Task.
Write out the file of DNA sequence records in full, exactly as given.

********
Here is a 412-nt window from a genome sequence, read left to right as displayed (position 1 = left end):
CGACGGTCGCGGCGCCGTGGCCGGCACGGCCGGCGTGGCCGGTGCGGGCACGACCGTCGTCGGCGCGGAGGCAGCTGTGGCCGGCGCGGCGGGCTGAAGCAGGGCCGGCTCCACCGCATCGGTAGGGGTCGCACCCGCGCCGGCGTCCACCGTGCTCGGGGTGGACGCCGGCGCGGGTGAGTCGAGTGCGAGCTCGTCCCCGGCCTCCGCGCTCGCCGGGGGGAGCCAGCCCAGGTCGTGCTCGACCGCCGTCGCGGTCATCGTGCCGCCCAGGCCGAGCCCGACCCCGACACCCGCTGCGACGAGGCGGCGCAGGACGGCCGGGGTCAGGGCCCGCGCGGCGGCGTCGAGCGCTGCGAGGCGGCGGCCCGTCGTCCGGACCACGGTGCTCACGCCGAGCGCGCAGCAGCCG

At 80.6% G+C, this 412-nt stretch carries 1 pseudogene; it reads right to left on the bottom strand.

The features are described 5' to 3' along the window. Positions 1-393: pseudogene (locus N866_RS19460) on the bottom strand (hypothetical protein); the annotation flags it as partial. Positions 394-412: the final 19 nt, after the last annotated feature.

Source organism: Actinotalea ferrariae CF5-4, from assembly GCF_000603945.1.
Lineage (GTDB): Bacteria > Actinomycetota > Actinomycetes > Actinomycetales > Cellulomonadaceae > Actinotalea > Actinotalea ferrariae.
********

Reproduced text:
Here is a 412-nt window from a genome sequence, read left to right as displayed (position 1 = left end):
CGACGGTCGCGGCGCCGTGGCCGGCACGGCCGGCGTGGCCGGTGCGGGCACGACCGTCGTCGGCGCGGAGGCAGCTGTGGCCGGCGCGGCGGGCTGAAGCAGGGCCGGCTCCACCGCATCGGTAGGGGTCGCACCCGCGCCGGCGTCCACCGTGCTCGGGGTGGACGCCGGCGCGGGTGAGTCGAGTGCGAGCTCGTCCCCGGCCTCCGCGCTCGCCGGGGGGAGCCAGCCCAGGTCGTGCTCGACCGCCGTCGCGGTCATCGTGCCGCCCAGGCCGAGCCCGACCCCGACACCCGCTGCGACGAGGCGGCGCAGGACGGCCGGGGTCAGGGCCCGCGCGGCGGCGTCGAGCGCTGCGAGGCGGCGGCCCGTCGTCCGGACCACGGTGCTCACGCCGAGCGCGCAGCAGCCG

At 80.6% G+C, this 412-nt stretch carries 1 pseudogene; it reads right to left on the bottom strand.

The features are described 5' to 3' along the window. Positions 1-393: pseudogene (locus N866_RS19460) on the bottom strand (hypothetical protein); the annotation flags it as partial. Positions 394-412: the final 19 nt, after the last annotated feature.

Source organism: Actinotalea ferrariae CF5-4, from assembly GCF_000603945.1.
Lineage (GTDB): Bacteria > Actinomycetota > Actinomycetes > Actinomycetales > Cellulomonadaceae > Actinotalea > Actinotalea ferrariae.